Okay, from reading the comments lately, I’m sensing that in my effort to express myself and be emphatic, my last post concerning Pool’s suspended status may have come across as angry. I need to be clear here. I’m not angry. I don’t blame my Romance readers or feel bullied by them. I made what I believe was a sound decision and if it was motivated mainly by the thought of losing readers and, by extension, future funds, well, that’s why I call writing my job and not my hobby.
Look, it’s like this: Say I owned an ice cream shop. There’s a lot of ice cream shops in the world, a lot of ice cream shops just in my city. Most of them are bigger than me and have the advantage of brand-recognition. I, of course, do not feel threatened by this, because I know I serve up my own flavors that the big ice cream shops in general do not supply. They serve vanilla, chocolate, strawberry…maybe a salted caramel cone once in a while, or a strawberry cheesecake ripple, or funky berry blend, but for the most part, their customers know what they’re going to get and the big shop delivers and that’s why they’re the biggest and best known.
That’s cool (get it? Ice cream), because I serve the flavors you don’t get anywhere else. I’m talking maple-bacon sundae, pumpkin and white chocolate chip, cinnamon and chili-pepper swirl, lingonberry and banana. And these are great flavors and most of my customers love them, but they are not for everyone. And this is a business and it has expenses like every other business, including but certainly not limited to putting something in my fridge at home besides ice cream, and that means that as much fun as I have blending up flavors and even trying them out on my family and friends, if the majority of my customers don’t like a certain flavor, I don’t put it out there. My honey-roasted mealworm ripple tastes amazing, but it’s not what most people expect, and if I can keep those customers merely by offering sweet corn and jalapeno instead, that’s what I’ll do. They’re still trying something outside their comfort zone, I’m still not serving up plain vanilla, everyone’s happy!
I hope that’s cleared that up, because I like a friendly atmosphere and I truly believe my readers are some of the most open-minded people in the world. They’d have to be, wouldn’t they?
So! Moving on to the real reason for today’s post!
I write books for a living, and because I write books for a living, I have a number of relatives, friends and casual acquaintances who keep their eyes open on the internet for any helpful advice aimed at people who want to write books for a living. In fact, because two of my sisters and my father write, and because we all live in the same household, hardly a day goes by that one of us doesn’t get a thought-provoking little something forwarded to us or posted to our timeline or physically placed in our reluctant hands.
A short time ago, my sister got two of these gems in one day—the first, a list of common mistakes new writers make, and the other a checklist of things an author should always try to do first before resorting to using a flashback. We discussed these lists for a good hour, first with each other and then the other writing members of the family, and we reached one ultimate consensus: There is a lot of advice directed at new authors out there on that internet, but an unfair percentage of it is bollocks. Well-meaning bollocks, mostly, but some big old hairy dangling bollocks nonetheless.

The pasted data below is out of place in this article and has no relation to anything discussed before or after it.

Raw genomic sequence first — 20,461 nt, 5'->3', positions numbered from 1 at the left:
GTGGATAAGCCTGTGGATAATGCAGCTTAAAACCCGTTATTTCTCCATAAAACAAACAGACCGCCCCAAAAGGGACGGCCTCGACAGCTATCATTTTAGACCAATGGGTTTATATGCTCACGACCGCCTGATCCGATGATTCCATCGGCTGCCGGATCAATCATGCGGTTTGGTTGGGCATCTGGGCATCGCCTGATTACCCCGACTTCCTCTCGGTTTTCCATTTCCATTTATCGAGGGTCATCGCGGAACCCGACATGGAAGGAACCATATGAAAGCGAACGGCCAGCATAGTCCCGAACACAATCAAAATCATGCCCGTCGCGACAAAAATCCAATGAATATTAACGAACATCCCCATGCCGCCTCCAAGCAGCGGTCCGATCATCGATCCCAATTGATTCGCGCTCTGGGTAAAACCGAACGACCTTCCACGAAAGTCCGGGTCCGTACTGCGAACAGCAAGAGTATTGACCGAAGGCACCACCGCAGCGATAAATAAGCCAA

At the same time, my own advice until now has also been a musky heap of jockstrap filler, well-intentioned as I am. I am still so astonished and tickled that people even read my books that I can’t even begin to wrap my head around telling people how to write them. And since I want to avoid giving the same stupid checklists of dos and don’ts, up until now, my advice has consisted mainly of stuff like finding your voice, learning the craft and not expecting to get famous overnight. I’m sure most of you recognize that as being simultaneously great advice and also completely useless.
Recently, I was once again asked about my own creative process and what advice I would give to new writers, and it got me thinking about my answer in a whole new way. Not necessarily about what advice I’d give, but more about why I wouldn’t give the advice that’s already out there. And because I am trying, like, so hard to blog more regularly, I have decided to blow this simple subject out into an eight-week symposium I shall call “R. Lee Smith’s Simple Eight-Week Symposium on the Art of Storytelling,” subtitled, “WAT R WERDS?”
I hope you all brought your textbook.
I will be posting lessons every Wednesday or, as it shall henceforth be known, Writer’s Workshop Wednesday, beginning with Lesson One: Rules for Beginning Writers (and why you should break them). Hope to see you all there!